Negligence, In use of inflammable materials, Of one owning or controlling real estate.
Evidence that the owner of premises allowed oil or gasoline to accumulate around and under a large steel barrel of gasoline, that the oil or gasoline took fire from a cause not shown and heated the barrel and that the gasoline therein exploded, warranted a finding that the owner was negligent in allowing the oil or gasoline so to accumulate and that his negligence was the proximate cause of the explosion.
FIVE ACTIONS OF TORT. Writs in the Municipal Court of the City of Boston dated March 16, 23, and 28, 1933.
The actions were heard in the Municipal Court by Carr, J., who found for the plaintiffs in the sums, respectively, of $211.40, $211.40, $317.10, $211.40, and $211.40, and reported the actions to the Appellate Division. The report was ordered dismissed. The defendant appealed.
W. G. Reed, for the defendant.
W. S. Kinney, for the plaintiffs.
CROSBY, J. These five actions of tort were tried together. The plaintiffs seek to recover for personal injuries alleged to have been received by them through negligence of the defendant, by reason of a fire and explosion on premises controlled by the defendant, while they were on the sidewalks of adjoining streets.
There was evidence that the premises consisted of a large open space; that about one hundred feet from the street line the defendant kept a steel barrel for the storage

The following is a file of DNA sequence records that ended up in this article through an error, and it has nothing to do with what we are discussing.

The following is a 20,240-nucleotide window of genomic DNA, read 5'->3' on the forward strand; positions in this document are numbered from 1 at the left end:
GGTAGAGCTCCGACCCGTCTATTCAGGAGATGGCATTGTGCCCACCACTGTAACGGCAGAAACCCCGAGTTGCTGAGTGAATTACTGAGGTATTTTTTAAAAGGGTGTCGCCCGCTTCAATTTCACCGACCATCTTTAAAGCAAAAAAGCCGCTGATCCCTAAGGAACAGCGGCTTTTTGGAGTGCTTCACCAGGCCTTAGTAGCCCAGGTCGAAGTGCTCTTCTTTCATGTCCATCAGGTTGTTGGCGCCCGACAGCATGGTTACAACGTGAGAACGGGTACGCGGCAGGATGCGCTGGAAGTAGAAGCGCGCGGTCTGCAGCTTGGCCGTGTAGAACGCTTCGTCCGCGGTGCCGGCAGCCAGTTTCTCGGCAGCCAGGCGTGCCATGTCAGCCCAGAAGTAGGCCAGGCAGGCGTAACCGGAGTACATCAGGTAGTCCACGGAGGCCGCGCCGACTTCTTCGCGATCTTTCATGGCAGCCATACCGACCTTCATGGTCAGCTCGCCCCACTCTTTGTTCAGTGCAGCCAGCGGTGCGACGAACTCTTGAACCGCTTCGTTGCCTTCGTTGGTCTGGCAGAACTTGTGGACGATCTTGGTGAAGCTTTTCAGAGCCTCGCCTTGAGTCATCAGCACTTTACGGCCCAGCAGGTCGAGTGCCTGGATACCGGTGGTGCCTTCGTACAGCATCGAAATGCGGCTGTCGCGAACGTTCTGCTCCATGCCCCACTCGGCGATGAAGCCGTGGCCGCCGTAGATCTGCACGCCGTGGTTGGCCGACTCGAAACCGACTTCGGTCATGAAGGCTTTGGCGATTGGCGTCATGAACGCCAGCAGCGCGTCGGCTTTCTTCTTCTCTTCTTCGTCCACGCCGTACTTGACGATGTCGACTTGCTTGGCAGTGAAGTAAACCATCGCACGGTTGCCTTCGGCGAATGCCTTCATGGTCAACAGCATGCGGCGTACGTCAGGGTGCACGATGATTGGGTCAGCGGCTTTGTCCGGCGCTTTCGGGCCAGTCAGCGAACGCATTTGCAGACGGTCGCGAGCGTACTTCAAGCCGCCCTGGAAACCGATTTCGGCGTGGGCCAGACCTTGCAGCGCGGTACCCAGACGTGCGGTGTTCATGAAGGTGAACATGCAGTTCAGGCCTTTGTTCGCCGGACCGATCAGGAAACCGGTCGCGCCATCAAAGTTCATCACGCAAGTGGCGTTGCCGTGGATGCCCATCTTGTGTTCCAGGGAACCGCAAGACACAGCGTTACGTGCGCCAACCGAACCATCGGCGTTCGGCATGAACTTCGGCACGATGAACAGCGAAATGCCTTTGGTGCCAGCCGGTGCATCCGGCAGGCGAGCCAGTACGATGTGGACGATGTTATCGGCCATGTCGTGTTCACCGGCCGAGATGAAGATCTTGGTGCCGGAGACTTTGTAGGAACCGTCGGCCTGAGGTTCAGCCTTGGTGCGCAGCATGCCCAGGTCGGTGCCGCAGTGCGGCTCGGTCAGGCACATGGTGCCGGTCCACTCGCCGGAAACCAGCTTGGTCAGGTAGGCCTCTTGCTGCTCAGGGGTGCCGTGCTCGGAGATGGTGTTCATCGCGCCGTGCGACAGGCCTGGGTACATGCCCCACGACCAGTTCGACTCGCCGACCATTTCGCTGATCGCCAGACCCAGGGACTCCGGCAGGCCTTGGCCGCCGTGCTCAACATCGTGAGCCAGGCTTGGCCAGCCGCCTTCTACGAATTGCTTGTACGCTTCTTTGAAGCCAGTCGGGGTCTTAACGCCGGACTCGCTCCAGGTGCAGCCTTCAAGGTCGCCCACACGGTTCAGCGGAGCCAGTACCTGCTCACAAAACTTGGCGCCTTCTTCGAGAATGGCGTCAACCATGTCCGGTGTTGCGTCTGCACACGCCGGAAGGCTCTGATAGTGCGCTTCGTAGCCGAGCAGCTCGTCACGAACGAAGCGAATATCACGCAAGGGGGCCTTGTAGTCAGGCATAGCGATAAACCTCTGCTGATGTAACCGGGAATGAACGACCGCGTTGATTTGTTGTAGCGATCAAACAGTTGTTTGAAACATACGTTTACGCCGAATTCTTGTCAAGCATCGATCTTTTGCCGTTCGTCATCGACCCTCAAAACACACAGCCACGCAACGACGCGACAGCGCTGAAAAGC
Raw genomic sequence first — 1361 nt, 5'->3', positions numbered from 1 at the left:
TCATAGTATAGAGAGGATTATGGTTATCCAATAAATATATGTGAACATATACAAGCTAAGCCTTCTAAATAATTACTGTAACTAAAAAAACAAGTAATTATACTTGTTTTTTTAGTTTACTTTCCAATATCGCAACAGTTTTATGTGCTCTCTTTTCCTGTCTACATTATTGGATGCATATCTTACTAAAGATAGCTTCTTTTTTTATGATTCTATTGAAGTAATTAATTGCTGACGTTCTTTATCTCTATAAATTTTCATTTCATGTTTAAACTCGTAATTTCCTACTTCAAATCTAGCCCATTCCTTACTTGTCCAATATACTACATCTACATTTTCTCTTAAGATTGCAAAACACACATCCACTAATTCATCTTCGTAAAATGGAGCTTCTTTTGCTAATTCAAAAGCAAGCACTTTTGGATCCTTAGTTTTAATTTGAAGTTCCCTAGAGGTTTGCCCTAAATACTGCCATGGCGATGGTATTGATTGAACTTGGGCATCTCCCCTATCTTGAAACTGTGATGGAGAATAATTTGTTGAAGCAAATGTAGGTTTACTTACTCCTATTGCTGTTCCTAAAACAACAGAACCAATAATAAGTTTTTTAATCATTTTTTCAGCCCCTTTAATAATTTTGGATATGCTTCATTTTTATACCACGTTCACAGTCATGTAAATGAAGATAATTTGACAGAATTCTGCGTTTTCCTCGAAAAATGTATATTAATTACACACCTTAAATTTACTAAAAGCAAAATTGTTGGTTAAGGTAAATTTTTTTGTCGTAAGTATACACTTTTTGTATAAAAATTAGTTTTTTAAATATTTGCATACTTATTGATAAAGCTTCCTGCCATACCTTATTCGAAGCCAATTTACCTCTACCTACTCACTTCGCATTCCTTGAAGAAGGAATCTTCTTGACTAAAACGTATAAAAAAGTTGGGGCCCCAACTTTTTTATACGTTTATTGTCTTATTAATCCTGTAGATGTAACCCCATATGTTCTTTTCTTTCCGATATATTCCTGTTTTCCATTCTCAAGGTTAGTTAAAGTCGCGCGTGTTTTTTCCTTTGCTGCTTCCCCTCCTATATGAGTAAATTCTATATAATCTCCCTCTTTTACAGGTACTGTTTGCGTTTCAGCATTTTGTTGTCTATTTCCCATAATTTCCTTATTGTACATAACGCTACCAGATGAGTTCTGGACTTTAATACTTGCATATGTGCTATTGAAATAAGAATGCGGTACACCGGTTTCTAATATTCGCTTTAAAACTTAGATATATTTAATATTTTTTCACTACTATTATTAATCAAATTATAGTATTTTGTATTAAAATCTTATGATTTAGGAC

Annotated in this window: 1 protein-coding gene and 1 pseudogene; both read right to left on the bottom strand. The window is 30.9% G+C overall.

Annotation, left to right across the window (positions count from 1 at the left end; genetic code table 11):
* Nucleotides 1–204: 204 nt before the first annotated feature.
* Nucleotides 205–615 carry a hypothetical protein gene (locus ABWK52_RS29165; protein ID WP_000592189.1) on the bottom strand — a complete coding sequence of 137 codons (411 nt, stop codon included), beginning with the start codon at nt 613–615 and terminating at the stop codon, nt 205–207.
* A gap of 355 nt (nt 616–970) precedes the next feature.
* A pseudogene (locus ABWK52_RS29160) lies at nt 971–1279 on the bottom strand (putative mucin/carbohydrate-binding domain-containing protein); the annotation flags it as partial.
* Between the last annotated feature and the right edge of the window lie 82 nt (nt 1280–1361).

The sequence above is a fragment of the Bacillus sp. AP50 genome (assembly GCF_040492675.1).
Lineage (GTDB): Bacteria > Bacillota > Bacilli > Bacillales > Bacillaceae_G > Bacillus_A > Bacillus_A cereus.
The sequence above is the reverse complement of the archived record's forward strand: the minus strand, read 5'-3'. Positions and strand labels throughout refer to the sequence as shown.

of gasoline, with a capacity of and containing about fifty gallons; that the barrel lay on its side on a wooden platform, and was about twenty-five or thirty feet from a shanty maintained on the premises for the use of the defendant's employees; that it had a "lockable" faucet at the head for drawing gasoline; that the keys of this faucet were kept in the shanty, which was not locked, and that the foreman and anyone working on gas engines had right of access to the keys. There was also evidence that the defendant kept a watchman on the premises, and that after he had been around the premises he would stop at the shanty; that within ten minutes before the breaking out of the fire he had been near the barrel; that it was getting dark, there were children running around the lot, and at the time the fire started "the watchman was chasing children off the lot"; that he did not know what caused the fire; that he was fifty feet away when it broke out; that he supposed it was oil that was burning, or it might have been gasoline; that the fire was around and under the barrel; that it burned fifteen minutes before the explosion came, and then the barrel and burning substance went up into the air. There was evidence from the district fire chief that he was within four feet of the burning oil; that it seemed to him that waste oil had collected there for some time; that he could not say if it was gasoline or oil; that when he arrived the blaze was under the barrel and toward the front under the faucet; that it was slowly burning, running up three or four feet around the barrel; that there was an explosion and the barrel was lifted fifteen feet, and gasoline went up straight and spread fifteen feet and dropped back; that he did not see the burning part scatter more than thirty or forty feet; and that the fire heated the tank the gas expanded and broke open the barrel. Pictures introduced in evidence showed the land around the premises to be closely built up with apartment houses.